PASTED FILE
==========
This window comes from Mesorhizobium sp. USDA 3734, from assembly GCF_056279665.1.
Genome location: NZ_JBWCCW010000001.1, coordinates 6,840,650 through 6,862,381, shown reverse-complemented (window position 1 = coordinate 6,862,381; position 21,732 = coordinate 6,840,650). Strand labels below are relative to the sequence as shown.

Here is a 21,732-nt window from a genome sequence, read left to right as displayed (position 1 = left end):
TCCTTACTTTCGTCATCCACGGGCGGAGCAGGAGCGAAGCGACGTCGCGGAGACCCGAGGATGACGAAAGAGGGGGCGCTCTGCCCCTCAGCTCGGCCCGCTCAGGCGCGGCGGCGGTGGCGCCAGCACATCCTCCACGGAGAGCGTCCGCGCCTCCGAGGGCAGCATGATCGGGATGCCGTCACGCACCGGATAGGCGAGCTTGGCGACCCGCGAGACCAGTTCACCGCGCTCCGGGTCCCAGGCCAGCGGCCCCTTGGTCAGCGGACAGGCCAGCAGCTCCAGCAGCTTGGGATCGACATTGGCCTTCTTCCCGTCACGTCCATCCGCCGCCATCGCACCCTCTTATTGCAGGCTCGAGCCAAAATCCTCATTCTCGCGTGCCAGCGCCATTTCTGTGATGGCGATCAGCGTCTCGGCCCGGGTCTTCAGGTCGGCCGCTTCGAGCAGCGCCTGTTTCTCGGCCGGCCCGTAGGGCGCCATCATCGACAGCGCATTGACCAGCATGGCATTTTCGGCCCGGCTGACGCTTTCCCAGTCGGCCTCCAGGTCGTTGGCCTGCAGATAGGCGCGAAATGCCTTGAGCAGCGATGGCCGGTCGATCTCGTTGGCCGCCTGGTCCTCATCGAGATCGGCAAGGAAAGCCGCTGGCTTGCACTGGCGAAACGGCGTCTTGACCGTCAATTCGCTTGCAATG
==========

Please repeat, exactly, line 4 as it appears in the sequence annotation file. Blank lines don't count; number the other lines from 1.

TCCTTACTTTCGTCATCCACGGGCGGAGCAGGAGCGAAGCGACGTCGCGGAGACCCGAGGATGACGAAAGAGGGGGCGCTCTGCCCCTCAGCTCGGCCCGCTCAGGCGCGGCGGCGGTGGCGCCAGCACATCCTCCACGGAGAGCGTCCGCGCCTCCGAGGGCAGCATGATCGGGATGCCGTCACGCACCGGATAGGCGAGCTTGGCGACCCGCGAGACCAGTTCACCGCGCTCCGGGTCCCAGGCCAGCGGCCCCTTGGTCAGCGGACAGGCCAGCAGCTCCAGCAGCTTGGGATCGACATTGGCCTTCTTCCCGTCACGTCCATCCGCCGCCATCGCACCCTCTTATTGCAGGCTCGAGCCAAAATCCTCATTCTCGCGTGCCAGCGCCATTTCTGTGATGGCGATCAGCGTCTCGGCCCGGGTCTTCAGGTCGGCCGCTTCGAGCAGCGCCTGTTTCTCGGCCGGCCCGTAGGGCGCCATCATCGACAGCGCATTGACCAGCATGGCATTTTCGGCCCGGCTGACGCTTTCCCAGTCGGCCTCCAGGTCGTTGGCCTGCAGATAGGCGCGAAATGCCTTGAGCAGCGATGGCCGGTCGATCTCGTTGGCCGCCTGGTCCTCATCGAGATCGGCAAGGAAAGCCGCTGGCTTGCACTGGCGAAACGGCGTCTTGACCGTCAATTCGCTTGCAATG